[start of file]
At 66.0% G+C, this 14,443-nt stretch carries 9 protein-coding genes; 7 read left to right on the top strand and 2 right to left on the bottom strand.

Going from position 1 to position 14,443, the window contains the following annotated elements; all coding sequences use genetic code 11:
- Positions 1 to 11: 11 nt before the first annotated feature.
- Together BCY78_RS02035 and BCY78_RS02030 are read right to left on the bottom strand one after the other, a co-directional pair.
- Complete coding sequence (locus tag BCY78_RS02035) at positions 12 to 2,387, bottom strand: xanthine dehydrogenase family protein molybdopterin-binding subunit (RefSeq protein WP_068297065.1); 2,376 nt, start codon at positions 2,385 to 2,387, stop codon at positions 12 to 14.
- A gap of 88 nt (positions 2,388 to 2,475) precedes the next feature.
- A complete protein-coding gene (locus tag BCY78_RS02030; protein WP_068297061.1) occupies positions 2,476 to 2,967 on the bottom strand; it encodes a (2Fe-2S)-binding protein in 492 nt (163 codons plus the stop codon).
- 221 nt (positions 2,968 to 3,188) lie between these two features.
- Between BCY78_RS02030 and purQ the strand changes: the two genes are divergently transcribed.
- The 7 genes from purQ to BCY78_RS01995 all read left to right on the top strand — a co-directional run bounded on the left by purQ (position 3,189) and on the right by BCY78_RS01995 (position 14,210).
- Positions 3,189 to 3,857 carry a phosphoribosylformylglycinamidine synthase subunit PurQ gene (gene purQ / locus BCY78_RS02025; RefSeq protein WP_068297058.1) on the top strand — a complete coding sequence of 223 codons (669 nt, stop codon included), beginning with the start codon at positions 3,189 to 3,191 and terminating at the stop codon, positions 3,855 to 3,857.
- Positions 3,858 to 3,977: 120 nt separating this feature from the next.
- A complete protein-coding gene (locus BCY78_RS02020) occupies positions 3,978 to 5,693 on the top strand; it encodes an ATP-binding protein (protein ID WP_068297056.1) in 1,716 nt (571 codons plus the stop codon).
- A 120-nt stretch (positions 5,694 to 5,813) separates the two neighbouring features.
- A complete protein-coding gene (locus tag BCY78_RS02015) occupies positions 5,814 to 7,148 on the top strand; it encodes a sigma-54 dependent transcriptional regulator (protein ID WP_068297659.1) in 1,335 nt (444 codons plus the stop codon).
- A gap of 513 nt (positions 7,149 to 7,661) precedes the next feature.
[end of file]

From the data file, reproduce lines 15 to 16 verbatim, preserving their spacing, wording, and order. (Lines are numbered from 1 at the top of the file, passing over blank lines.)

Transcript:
- A complete protein-coding gene (locus tag BCY78_RS02015) occupies positions 5,814 to 7,148 on the top strand; it encodes a sigma-54 dependent transcriptional regulator (protein ID WP_068297659.1) in 1,335 nt (444 codons plus the stop codon).
- A gap of 513 nt (positions 7,149 to 7,661) precedes the next feature.